What is known about the subject: While millions enjoy the thrill of water sports each year, these activities have been noted to pose significant risks for injury.

What this study adds to existing knowledge: Given the previously documented risks associated with these activities, this study will provide much needed information to the public on the risks associated with these activities, and also assist medical providers when caring for patients that present with these injuries.

Keywords

head and neck injuries, water sports, water skiing, inner tubing, surfing

Introduction

Each year more than 180 million Americans travel to the beach to enjoy the water, sand, and sunshine [1]. While some beachgoers are content sitting on the beach and wading in the water, others have preferred to chase the adrenaline rush that comes with the speed and excitement experienced with water sports. With advancements in boating technology over the last several decades, there has been a rise in popularity of towed water sports. While water skiing has been around for almost a century, tubing started to become increasingly popular in the 1970s [2,3]. Additionally, with the soaring popularity of snowboarding within the United States in more recent years, similar water sport versions, such as wakeboarding and knee boarding have also now risen to prominence [3,4]. Other water sports, such as surfing, which has a history that dates back thousands of years, remain popular in the United States, particularly in the coastal regions and Hawaii [5]. With the popularity of surfing, activities such as skim boarding and stand up paddle boarding, were developed as spinoff activities, and have become more widely practiced in recent years [6,7].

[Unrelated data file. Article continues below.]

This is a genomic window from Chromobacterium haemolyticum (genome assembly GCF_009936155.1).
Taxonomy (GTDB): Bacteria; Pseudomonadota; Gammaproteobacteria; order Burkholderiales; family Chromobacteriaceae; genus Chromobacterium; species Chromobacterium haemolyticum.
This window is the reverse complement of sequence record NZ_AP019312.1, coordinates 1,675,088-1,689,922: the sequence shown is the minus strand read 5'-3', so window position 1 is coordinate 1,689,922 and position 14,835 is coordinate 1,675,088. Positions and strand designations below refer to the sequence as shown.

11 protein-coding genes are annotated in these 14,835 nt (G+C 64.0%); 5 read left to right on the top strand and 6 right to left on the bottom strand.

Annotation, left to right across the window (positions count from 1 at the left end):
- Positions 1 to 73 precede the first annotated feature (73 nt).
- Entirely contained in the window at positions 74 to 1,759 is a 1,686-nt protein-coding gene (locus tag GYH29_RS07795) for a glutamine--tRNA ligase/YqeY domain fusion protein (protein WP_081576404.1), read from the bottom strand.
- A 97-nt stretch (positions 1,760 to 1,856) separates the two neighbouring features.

While millions enjoy the thrill of water sports each year, these activities have been noted to pose significant risks for injury [3,5]. Currently, little evidence exists with regards to injuries from water sport participation, especially with regards to injuries to the head and neck region. A variety of injuries occur with participation in water sports and can frequently range from minor contusions and lacerations to serious fractures and brain bleeds. Closed head injuries, which have garnered increasing attention in recent years due to potentially long-lasting complications, especially when they occur in the developing brain, also have been noted to occur frequently [3].

Here we present an analysis of head and neck injuries presenting to the emergency department from 2014-2018 resulting from participation in water sports. To our knowledge, no comparable studies have been performed on the subject. The only similar studies used older data, explored only prevalence of injuries in a single activity, were limited to certain age ranges, or only included certain geographical locations [3-12]. Given the previously documented risks associated with these activities, this study will provide much needed information to the public on the risks associated with these activities, and also assist medical providers when caring for patients that present with these injuries.

Methods